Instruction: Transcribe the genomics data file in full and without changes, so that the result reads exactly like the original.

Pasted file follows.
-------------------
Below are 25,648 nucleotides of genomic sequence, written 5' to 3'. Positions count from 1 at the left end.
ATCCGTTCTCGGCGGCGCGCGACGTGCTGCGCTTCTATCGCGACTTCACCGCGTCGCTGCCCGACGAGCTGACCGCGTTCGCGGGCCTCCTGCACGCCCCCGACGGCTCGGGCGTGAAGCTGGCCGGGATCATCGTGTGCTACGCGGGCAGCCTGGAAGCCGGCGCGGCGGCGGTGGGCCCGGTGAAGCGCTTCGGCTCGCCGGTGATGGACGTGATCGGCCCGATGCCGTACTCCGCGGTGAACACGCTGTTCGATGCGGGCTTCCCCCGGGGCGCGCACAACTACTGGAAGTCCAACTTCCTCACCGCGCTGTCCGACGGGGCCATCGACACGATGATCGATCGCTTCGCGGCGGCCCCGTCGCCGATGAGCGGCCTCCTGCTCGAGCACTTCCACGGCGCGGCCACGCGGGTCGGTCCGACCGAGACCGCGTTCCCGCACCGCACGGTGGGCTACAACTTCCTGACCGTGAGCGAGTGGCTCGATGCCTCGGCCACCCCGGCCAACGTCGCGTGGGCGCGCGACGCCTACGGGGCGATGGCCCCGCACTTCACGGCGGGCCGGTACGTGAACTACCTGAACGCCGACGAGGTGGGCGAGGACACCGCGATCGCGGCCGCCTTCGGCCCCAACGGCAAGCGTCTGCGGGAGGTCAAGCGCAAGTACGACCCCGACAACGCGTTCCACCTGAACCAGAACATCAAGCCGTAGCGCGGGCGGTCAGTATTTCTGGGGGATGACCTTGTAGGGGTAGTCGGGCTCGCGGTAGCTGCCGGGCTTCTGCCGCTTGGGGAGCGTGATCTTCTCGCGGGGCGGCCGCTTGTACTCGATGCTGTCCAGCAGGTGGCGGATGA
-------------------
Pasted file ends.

Below are 25,648 nucleotides of genomic sequence, written 5' to 3'. Positions count from 1 at the left end.
ATCCGTTCTCGGCGGCGCGCGACGTGCTGCGCTTCTATCGCGACTTCACCGCGTCGCTGCCCGACGAGCTGACCGCGTTCGCGGGCCTCCTGCACGCCCCCGACGGCTCGGGCGTGAAGCTGGCCGGGATCATCGTGTGCTACGCGGGCAGCCTGGAAGCCGGCGCGGCGGCGGTGGGCCCGGTGAAGCGCTTCGGCTCGCCGGTGATGGACGTGATCGGCCCGATGCCGTACTCCGCGGTGAACACGCTGTTCGATGCGGGCTTCCCCCGGGGCGCGCACAACTACTGGAAGTCCAACTTCCTCACCGCGCTGTCCGACGGGGCCATCGACACGATGATCGATCGCTTCGCGGCGGCCCCGTCGCCGATGAGCGGCCTCCTGCTCGAGCACTTCCACGGCGCGGCCACGCGGGTCGGTCCGACCGAGACCGCGTTCCCGCACCGCACGGTGGGCTACAACTTCCTGACCGTGAGCGAGTGGCTCGATGCCTCGGCCACCCCGGCCAACGTCGCGTGGGCGCGCGACGCCTACGGGGCGATGGCCCCGCACTTCACGGCGGGCCGGTACGTGAACTACCTGAACGCCGACGAGGTGGGCGAGGACACCGCGATCGCGGCCGCCTTCGGCCCCAACGGCAAGCGTCTGCGGGAGGTCAAGCGCAAGTACGACCCCGACAACGCGTTCCACCTGAACCAGAACATCAAGCCGTAGCGCGGGCGGTCAGTATTTCTGGGGGATGACCTTGTAGGGGTAGTCGGGCTCGCGGTAGCTGCCGGGCTTCTGCCGCTTGGGGAGCGTGATCTTCTCGCGGGGCGGCCGCTTGTACTCGATGCTGTCCAGCAGGTGGCGGATGA